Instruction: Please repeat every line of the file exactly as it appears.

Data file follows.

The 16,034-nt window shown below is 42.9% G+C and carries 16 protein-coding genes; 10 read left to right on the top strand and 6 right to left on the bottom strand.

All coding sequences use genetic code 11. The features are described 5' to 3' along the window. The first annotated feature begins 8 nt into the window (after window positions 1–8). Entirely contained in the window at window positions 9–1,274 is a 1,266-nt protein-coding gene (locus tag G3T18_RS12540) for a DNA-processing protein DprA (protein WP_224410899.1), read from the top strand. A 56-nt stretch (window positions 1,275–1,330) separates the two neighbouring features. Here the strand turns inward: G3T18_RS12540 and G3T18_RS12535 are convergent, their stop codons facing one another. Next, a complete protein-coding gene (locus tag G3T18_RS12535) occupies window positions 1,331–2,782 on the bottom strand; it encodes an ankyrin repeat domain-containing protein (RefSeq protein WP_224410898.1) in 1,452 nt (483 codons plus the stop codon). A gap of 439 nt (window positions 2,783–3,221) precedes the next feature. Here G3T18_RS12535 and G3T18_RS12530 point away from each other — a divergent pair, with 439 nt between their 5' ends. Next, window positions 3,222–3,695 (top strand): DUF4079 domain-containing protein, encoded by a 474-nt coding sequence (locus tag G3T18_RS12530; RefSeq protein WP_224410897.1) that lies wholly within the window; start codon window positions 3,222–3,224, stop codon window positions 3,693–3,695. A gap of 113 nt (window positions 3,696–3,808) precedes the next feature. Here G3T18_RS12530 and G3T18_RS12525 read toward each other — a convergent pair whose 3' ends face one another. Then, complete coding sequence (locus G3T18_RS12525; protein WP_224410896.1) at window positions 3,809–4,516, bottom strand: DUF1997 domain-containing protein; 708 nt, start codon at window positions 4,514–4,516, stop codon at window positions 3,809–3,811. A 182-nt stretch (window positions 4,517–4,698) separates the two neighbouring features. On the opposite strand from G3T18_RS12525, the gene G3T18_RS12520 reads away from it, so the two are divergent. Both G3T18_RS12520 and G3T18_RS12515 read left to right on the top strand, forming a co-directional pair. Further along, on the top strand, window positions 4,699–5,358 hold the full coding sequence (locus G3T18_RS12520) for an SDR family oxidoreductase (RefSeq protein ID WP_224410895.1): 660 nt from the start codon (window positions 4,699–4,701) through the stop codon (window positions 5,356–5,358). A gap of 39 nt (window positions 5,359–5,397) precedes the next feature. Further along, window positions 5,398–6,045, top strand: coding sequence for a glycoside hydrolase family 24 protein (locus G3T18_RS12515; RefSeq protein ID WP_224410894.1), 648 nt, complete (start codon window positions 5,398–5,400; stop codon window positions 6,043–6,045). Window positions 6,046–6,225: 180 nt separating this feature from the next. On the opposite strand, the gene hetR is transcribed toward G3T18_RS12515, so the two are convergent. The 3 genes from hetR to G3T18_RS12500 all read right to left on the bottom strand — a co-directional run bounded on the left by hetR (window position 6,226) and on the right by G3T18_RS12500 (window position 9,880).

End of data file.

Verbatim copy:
The 16,034-nt window shown below is 42.9% G+C and carries 16 protein-coding genes; 10 read left to right on the top strand and 6 right to left on the bottom strand.

All coding sequences use genetic code 11. The features are described 5' to 3' along the window. The first annotated feature begins 8 nt into the window (after window positions 1–8). Entirely contained in the window at window positions 9–1,274 is a 1,266-nt protein-coding gene (locus tag G3T18_RS12540) for a DNA-processing protein DprA (protein WP_224410899.1), read from the top strand. A 56-nt stretch (window positions 1,275–1,330) separates the two neighbouring features. Here the strand turns inward: G3T18_RS12540 and G3T18_RS12535 are convergent, their stop codons facing one another. Next, a complete protein-coding gene (locus tag G3T18_RS12535) occupies window positions 1,331–2,782 on the bottom strand; it encodes an ankyrin repeat domain-containing protein (RefSeq protein WP_224410898.1) in 1,452 nt (483 codons plus the stop codon). A gap of 439 nt (window positions 2,783–3,221) precedes the next feature. Here G3T18_RS12535 and G3T18_RS12530 point away from each other — a divergent pair, with 439 nt between their 5' ends. Next, window positions 3,222–3,695 (top strand): DUF4079 domain-containing protein, encoded by a 474-nt coding sequence (locus tag G3T18_RS12530; RefSeq protein WP_224410897.1) that lies wholly within the window; start codon window positions 3,222–3,224, stop codon window positions 3,693–3,695. A gap of 113 nt (window positions 3,696–3,808) precedes the next feature. Here G3T18_RS12530 and G3T18_RS12525 read toward each other — a convergent pair whose 3' ends face one another. Then, complete coding sequence (locus G3T18_RS12525; protein WP_224410896.1) at window positions 3,809–4,516, bottom strand: DUF1997 domain-containing protein; 708 nt, start codon at window positions 4,514–4,516, stop codon at window positions 3,809–3,811. A 182-nt stretch (window positions 4,517–4,698) separates the two neighbouring features. On the opposite strand from G3T18_RS12525, the gene G3T18_RS12520 reads away from it, so the two are divergent. Both G3T18_RS12520 and G3T18_RS12515 read left to right on the top strand, forming a co-directional pair. Further along, on the top strand, window positions 4,699–5,358 hold the full coding sequence (locus G3T18_RS12520) for an SDR family oxidoreductase (RefSeq protein ID WP_224410895.1): 660 nt from the start codon (window positions 4,699–4,701) through the stop codon (window positions 5,356–5,358). A gap of 39 nt (window positions 5,359–5,397) precedes the next feature. Further along, window positions 5,398–6,045, top strand: coding sequence for a glycoside hydrolase family 24 protein (locus G3T18_RS12515; RefSeq protein ID WP_224410894.1), 648 nt, complete (start codon window positions 5,398–5,400; stop codon window positions 6,043–6,045). Window positions 6,046–6,225: 180 nt separating this feature from the next. On the opposite strand, the gene hetR is transcribed toward G3T18_RS12515, so the two are convergent. The 3 genes from hetR to G3T18_RS12500 all read right to left on the bottom strand — a co-directional run bounded on the left by hetR (window position 6,226) and on the right by G3T18_RS12500 (window position 9,880).